Identify the Romantic elements, both in content and style, in the poem "Lucy Gray" by William Wordsworth. 

Romantic elements in "Lucy Gray" include focusing on the common person, exalting the natural world, telling a folkloric story, and infusing emotion into the verses. Stylistically, the poem exemplifies the simple, everyday language Romantic poets sought to use.

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Romantic poetry, as Wordsworth explains in his preface to the Lyrical Ballads, emphasizes the life of the common person, exalts the beauty and power of nature, delights in folklore and supernatural tales, and puts an emphasis on lyricism or emotion. In terms of style, Wordsworth and other Romantic poets wanted to write simply, in the language of the everyday person, so that their poetry could be easily accessible to a broad range of people. Although Wordsworth was deeply disillusioned by his time in France during the French Revolution, he was able to pour his idealistic beliefs in equality and the brotherhood of all people into his poetry, as he explains in his long autobiographical poem The Prelude.

Wordsworth's "Lucy Gray" is in many ways an exemplary Romantic poem. It focuses on a common child and her parents, simple, obscure cottagers living in the English Lake District. The poem celebrates the natural world, identifying Lucy as a child of nature and likening her to a plant or flower:

She dwelt on a wild Moor,
The sweetest Thing that ever grew
Beside a human door!

The poem, a folk ballad, has a supernatural element: when Lucy is lost during a snowstorm, rumor has it that she has not died, but can still be seen "upon the lonesome wild," where she

sings a solitary song
That whistles in the wind.

The poem also expresses emotion, showing the distress of the parents as they search for their lost child and identifying with Lucy as an innocent natural creature.

The poem is Romantic in style in that it uses simple language. As the quotes show, the story is told in everyday words such as "wild," "grew," "door," "song," and "wind."

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William Wordsworth was the poet who most exemplified the Romantic movement in America, and his poem "Lucy Gray" contains many elements of Romanticism, both in style and in content.

The most notable element of Romanticism in this poem is Wordsworth's use of sensory imagery; he uses four of them in particular in this poem. Taste imagery is represented in his description of the young Lucy Gray:

--The sweetest thing that ever grew 

Beside a human door! 

Later he says she has a "sweet face" and then that we 

may see sweet Lucy Gray 

Upon the lonesome wild. 

The poet's consistent use of "sweet" to describe the girl is a clear reference to taste, though it also suggests touch and smell.

Touch is also clearly presented in this poem. Though we have some rough wood and the wooden bridge, the falling and fallen snow (which is both cold and wet) is the primary touch imagery.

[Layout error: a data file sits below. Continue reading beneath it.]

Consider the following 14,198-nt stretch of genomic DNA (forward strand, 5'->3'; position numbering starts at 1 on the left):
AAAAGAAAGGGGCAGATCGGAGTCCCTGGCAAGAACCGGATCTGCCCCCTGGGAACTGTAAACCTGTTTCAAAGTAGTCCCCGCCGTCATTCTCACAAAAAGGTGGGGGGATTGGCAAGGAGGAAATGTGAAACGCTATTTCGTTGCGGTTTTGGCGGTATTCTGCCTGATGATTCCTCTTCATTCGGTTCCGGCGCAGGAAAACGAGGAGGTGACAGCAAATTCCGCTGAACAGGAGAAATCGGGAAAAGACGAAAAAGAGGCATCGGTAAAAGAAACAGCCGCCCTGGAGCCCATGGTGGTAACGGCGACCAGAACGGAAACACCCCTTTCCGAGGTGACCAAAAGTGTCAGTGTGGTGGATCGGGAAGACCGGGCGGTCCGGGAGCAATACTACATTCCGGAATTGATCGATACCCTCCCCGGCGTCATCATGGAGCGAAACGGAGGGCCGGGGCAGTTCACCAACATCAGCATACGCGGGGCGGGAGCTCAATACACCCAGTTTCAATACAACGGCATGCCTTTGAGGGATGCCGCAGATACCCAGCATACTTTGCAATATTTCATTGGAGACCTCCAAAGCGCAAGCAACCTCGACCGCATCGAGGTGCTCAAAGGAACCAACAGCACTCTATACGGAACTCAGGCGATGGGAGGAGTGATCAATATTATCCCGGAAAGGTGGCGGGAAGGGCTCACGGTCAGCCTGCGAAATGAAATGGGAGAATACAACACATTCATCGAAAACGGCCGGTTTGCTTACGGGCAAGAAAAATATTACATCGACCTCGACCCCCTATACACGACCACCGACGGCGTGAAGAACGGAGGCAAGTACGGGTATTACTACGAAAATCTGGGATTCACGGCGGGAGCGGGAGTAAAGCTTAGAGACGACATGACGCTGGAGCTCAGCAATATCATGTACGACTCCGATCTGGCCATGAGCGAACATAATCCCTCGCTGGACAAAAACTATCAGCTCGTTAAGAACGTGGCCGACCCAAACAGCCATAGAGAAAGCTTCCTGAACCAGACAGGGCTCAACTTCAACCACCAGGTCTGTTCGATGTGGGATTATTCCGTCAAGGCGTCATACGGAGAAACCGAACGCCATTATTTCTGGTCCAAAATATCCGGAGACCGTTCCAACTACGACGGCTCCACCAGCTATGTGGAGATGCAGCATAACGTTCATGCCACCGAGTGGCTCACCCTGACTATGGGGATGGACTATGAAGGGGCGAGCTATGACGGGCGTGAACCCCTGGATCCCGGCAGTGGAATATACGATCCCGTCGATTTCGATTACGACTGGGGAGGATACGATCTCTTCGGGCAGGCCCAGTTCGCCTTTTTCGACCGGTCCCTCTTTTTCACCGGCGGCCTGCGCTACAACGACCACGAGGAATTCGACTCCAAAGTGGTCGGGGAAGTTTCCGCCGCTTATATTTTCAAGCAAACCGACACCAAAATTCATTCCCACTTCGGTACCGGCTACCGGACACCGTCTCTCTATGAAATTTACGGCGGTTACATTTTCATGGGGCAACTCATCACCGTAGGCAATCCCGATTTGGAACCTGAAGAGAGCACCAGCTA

Sound imagery is also prevalent in this short poem. Most are literal sounds; however, the first line ("Oft I had heard of Lucy Gray") only suggests storytelling, the sound of a human voice relating a tragic tale. More literal sound is found in nature; it is the "stormy night," the reason the young girl leaves her house. Though it is a snowstorm, there is the sound of the wind and the snow in a time of disturbance. Most of the other sound imagery is man-made in some fashion: the minster-clock striking two, Lucy's father working, and of course the human cries as her parents search for her and then realize she is gone: 

The wretched parents all that night 

Went shouting far and wide;... 

They wept--and, turning homeward, cried....

Finally, we have the sound of a "new" Lucy, as she  

...sings a solitary song 

That whistles in the wind.

Sight imagery is the most obvious, as we have the light of a lantern, the whiteness of the snow, the footprints on the bridge, and more. Clearly Wordsworth wanted us to experience this narrative with all of our senses, indicative of the Romantics.

This poem is also consistent with the themes of Romanticism, primarily the idea that it is futile for man to fight against Nature, as Nature is preeminent. Here a young girl happily ventures from her home and family to do a kind deed; however, she is met with the mighty force of Nature and, equipped only with her small, man-made, light, she succumbs to it. Ironically, while it is the forces of Nature which defeat her, the specific place of her defeat is man-made. 

When her parents trace her footprints, they discover that the prints end at the bridge, a man-made structure designed to thwart Nature's intended landscape. Lucy Gray did not just inadvertently walk into a river, she was disoriented in her harsh surrounding and met a rather violent death as she walked off the bridge. This depiction of man's helplessness in the face of Nature is a quintessential aspect of the Romantic thinking.

There is also a Gothic element to this narrative poem, as a little, innocent girl is tragically killed in the course of doing a loving and kind thing for someone she loves, which is turn causes more grief to those she intended to help. It is a kind of grotesque, tragic circle of irony, not an uncommon Romantic element. 

Finally, the last picture we have of "sweet Lucy Gray" is one of joy and contentment; however, that is only because she has now, through her death, become one with Nature. This, too, is one of the primary themes of the Romantic movement in literature.

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